This interceptor instruments any methods that you wish to measure the performance of. It logs the number of calls, max time and min time within each period interval. It can be configured to minute intervals or hour intervals, or you can write your own. Each interval is defined as a minute by the clock e.g. from 01.00.00 to 1.00.59.59. This allows you to graph out the logs over the day / week .etc and it will exactly correlate with the time of day (as opposed to minutes from when the program starts).
I've used SOLID principles, specifically the open/closed principle to so it's open to extension (e.g. a new time interval class) but closed to modification.
When a method that has been configured to use the instrumentation interceptor is called, Unity will intercept the call and measure the time it has taken for the call. The interceptor puts this on a queue so it doesn't interfere too much with the main thread of the method call. A separate thread is used to pull the timings off the queue and average it out with calls that happened in the same configured period, as well as noting the maximum and minimum call times. When the interceptor recognises that its in a 'new' period, it will log the results (of the previous period).
I've designed the thread doesn't need to poll (to process and log) very frequently, in theory as infrequently as to guarantee that it at leasts does one poll in each period interval, so that it process and log what happened in the last period. It also depends on what your instrumenting, if the method is called very often, it may make sense to increase the polling so that the queue doesn't get too large. As a default, I've set it to 1/3 of the period (20 seconds for minute periods and 20 minutes for hourly periods).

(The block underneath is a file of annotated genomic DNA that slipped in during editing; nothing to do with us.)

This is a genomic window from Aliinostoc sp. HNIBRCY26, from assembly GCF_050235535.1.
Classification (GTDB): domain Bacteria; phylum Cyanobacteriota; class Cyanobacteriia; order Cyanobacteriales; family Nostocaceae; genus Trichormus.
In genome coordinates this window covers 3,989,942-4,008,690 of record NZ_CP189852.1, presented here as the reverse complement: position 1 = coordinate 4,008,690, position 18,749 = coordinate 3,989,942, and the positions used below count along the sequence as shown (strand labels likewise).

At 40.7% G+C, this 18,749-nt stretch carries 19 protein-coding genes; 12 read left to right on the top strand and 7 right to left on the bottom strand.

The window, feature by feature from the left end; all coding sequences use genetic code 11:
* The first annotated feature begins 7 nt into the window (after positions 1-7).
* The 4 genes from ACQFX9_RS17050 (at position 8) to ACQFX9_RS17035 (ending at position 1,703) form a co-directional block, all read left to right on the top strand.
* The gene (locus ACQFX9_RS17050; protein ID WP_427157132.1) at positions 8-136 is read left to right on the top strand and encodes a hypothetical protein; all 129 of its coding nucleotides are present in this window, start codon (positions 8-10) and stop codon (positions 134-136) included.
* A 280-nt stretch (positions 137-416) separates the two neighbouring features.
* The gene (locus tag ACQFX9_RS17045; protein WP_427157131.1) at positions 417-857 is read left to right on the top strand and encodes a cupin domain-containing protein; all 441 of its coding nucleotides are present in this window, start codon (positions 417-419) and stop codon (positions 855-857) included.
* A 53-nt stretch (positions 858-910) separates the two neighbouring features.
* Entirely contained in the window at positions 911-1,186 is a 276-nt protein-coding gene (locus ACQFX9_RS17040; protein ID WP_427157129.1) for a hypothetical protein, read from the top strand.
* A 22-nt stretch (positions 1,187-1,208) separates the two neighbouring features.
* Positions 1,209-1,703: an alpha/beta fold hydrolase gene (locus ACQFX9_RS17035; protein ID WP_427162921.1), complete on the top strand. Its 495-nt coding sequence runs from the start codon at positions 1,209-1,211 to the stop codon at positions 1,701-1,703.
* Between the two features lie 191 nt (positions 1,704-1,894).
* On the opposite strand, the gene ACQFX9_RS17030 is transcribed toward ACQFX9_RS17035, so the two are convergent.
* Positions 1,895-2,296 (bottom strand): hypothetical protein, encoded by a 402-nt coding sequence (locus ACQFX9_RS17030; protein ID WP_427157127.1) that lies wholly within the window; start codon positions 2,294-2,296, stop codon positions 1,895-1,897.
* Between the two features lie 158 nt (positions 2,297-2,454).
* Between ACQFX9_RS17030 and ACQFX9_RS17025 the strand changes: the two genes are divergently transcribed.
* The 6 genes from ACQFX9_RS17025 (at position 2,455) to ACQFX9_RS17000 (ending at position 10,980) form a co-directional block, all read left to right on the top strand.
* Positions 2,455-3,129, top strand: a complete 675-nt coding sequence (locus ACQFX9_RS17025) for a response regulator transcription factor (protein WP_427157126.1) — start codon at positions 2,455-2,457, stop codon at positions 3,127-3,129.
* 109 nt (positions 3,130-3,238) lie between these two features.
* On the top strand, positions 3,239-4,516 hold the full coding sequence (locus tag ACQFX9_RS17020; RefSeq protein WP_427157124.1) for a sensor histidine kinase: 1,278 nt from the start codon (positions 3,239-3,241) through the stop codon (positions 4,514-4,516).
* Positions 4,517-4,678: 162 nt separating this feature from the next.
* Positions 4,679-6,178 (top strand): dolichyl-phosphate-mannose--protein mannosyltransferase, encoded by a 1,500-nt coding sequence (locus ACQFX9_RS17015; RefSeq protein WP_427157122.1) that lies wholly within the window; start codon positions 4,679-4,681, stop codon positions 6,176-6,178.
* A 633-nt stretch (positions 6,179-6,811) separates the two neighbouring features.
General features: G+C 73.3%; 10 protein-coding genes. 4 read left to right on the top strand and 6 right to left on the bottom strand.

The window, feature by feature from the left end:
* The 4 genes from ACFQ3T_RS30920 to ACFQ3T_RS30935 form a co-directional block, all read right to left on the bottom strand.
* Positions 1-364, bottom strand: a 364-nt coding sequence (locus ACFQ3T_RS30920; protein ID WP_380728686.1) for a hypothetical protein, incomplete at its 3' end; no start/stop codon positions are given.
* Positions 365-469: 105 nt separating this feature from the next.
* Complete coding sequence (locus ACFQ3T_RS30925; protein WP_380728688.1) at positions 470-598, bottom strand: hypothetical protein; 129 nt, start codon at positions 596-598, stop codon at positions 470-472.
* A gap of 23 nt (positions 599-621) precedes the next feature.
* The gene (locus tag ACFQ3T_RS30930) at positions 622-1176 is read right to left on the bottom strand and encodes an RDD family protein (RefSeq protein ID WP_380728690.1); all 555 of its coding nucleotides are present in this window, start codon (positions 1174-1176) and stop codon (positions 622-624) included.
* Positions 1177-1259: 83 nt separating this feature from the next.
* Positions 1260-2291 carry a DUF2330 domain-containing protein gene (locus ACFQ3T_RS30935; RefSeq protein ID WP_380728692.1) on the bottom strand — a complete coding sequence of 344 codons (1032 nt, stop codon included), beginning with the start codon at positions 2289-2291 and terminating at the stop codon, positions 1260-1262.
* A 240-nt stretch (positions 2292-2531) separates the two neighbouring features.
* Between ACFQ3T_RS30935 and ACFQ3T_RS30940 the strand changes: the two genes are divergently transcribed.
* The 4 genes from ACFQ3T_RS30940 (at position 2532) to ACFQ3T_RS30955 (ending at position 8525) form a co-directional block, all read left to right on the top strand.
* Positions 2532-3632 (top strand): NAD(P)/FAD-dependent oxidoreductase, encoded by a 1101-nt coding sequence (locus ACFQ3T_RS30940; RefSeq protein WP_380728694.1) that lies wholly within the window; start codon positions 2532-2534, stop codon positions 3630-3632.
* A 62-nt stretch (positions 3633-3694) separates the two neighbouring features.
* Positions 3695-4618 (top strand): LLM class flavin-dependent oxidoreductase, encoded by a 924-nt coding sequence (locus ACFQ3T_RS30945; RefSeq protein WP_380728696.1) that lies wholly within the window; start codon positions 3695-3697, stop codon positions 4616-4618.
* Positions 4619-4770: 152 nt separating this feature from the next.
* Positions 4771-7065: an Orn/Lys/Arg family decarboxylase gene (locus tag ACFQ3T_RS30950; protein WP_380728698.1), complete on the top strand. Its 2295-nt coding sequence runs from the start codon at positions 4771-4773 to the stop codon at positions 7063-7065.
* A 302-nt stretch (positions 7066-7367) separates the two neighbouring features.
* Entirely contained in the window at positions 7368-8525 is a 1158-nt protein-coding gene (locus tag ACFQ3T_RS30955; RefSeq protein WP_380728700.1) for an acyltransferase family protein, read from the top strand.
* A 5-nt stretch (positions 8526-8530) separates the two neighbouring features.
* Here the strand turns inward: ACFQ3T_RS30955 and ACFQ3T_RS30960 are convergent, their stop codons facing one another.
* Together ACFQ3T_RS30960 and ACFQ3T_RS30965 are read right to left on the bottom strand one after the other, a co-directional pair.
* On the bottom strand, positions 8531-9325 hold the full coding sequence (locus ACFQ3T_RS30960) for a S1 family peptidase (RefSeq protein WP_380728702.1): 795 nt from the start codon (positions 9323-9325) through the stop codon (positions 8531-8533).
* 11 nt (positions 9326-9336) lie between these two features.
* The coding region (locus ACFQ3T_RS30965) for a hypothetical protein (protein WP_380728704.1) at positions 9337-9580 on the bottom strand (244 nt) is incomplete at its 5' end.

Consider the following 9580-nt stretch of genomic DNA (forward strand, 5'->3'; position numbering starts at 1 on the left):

I've abstracted out the actual work into an interface IAsychInterceptor (which is an interface to PerformanceLogger), so this can be used for other DI containers other than Unity, if they have a interception mechanism. It would be possible to add another class that performed a same role as InstrumentationCallHandler, but for the different DI container. IAsychInterceptor is a generic class - it templates on any class of type TEventArgs - basically specifying the type of event args the interface will return when the asynchronous operation completes.
Using the logs, you can graph out the performance of the methods being monitored measured against the actual time of day, dynamically if for example instead of logging to a file it logs to a database (just configure log4net for this).
Using the code
To use the interceptor, configure Unity either using xml configuration or code configuration. The key parts are registering the type you want instrumented with an interceptor. Then defining a policy. Here I'm saying to instrument the IOrderService type, and type match on IOrderService, and only on the method Authorise. I've used policy based interception to target a specific method, but you can use interface interception too, in which case you would have to have a different class to implement the correct interface interception interface similar to InstrumentationCallHandler, and configure it differently.